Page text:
UT Promotes Study Abroad in Countries with High Risk for COVID-19

By: Micah-Simone Durrant 

The University of Tampa’s Office of International Programs is moving forward with its 2021-2022 study abroad courses as global COVID-19 travel regulations continue to change. 

UT has organized 16 professor-led programs across 14 countries including, a biology trip to Belgium and France, a global health trip to Thailand, and a marketing trip to Peru. 

Currently, the Centers for Disease Control and Prevention (CDC) classifies seven of the countries involved in UT’s study abroad programs as being at a high-risk assessment level for COVID-19. Furthermore, the CDC recommends that even vaccinated individuals avoid travel to these countries. 

“We look to see what the numbers are in each country on a weekly basis,” said AnneLiese Busch, associate dean of international programs. “Those recommendations are in place for what’s happening right now, so as we start getting closer to when those trips would be departing, we will be reassessing.” 

On Friday, Sept. 10, the Office of International Programs held a study abroad fair to promote the trips. UT has also encouraged the programs on their website and Instagram page. 

Biology and pre-med major, Sofia Cuello heard about the Thailand program during her freshman orientation week this August.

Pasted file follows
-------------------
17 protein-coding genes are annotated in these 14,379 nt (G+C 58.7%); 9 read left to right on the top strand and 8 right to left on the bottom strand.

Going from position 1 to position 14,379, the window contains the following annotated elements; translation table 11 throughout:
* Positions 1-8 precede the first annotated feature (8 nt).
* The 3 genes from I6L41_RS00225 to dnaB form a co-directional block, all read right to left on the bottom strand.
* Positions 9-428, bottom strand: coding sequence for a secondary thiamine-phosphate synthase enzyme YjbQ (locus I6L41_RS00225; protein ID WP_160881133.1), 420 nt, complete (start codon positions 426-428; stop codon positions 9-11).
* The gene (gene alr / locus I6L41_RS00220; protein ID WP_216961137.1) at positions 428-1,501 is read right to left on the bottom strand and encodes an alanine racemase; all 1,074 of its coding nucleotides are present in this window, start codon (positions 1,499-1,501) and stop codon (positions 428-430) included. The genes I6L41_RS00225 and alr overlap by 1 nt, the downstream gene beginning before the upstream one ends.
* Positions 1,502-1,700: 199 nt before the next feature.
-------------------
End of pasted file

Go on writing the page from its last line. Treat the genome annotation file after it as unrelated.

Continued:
“Going into college, I knew that I was very interested in studying abroad and through the many resources that UT has, such as the fairs at the Week of Welcome, I was exposed to all of the different opportunities,” said  Cuello.

UT has been attempting to appease students who want to have the opportunity to study abroad. 

“We’ve seen there is a lot of demand from the students to be able to have an international experience,” said Busch.“We want to make sure that we’re meeting that demand and encourage students that there are ways to travel safely.”

Responses to COVID-19 vary globally, however, the CDC recommends that all international travelers get vaccinated. With unpredictable travel regulations, UT is prepared for the possibility that countries could close their borders to international travelers. 

The International Student Offices have built flexibility into their programs. 

“If a trip is no longer feasible we will work with our provider as we have very specific contracts regarding when a trip can be canceled and refunds can be given,” said Busch.

One of the programs being offered is in Belgium and France for Fermentation Microbiology. 

“Sending students to Belgium would be a great opportunity,” said Jordan Jacques, Belgian class of 2021 alumnus. “We are definitely taking COVID-19 seriously and I don’t think students are in danger health-wise.” 

Even when vaccinated, international travelers risk spreading and contracting COVID-19. In addition to following mandatory travel regulations decided by each country, the CDC recommends that travelers take additional precautions upon arrival such as wearing a mask. 

According to Jacques, due to the Belgian travel regulations he doesn’t feel that there is a huge risk of students spreading COVID-19 in the country. 

The Thailand program includes a community health practicum that will take place in a small village. 

“As people from the US, we should make it a priority to make sure that we are being safe and aren’t a threat to the health of these communities that we are trying to help,” said Cuello. “We can’t cause more harm than good.”

Photo courtesy of UT’s website.

%d bloggers like this: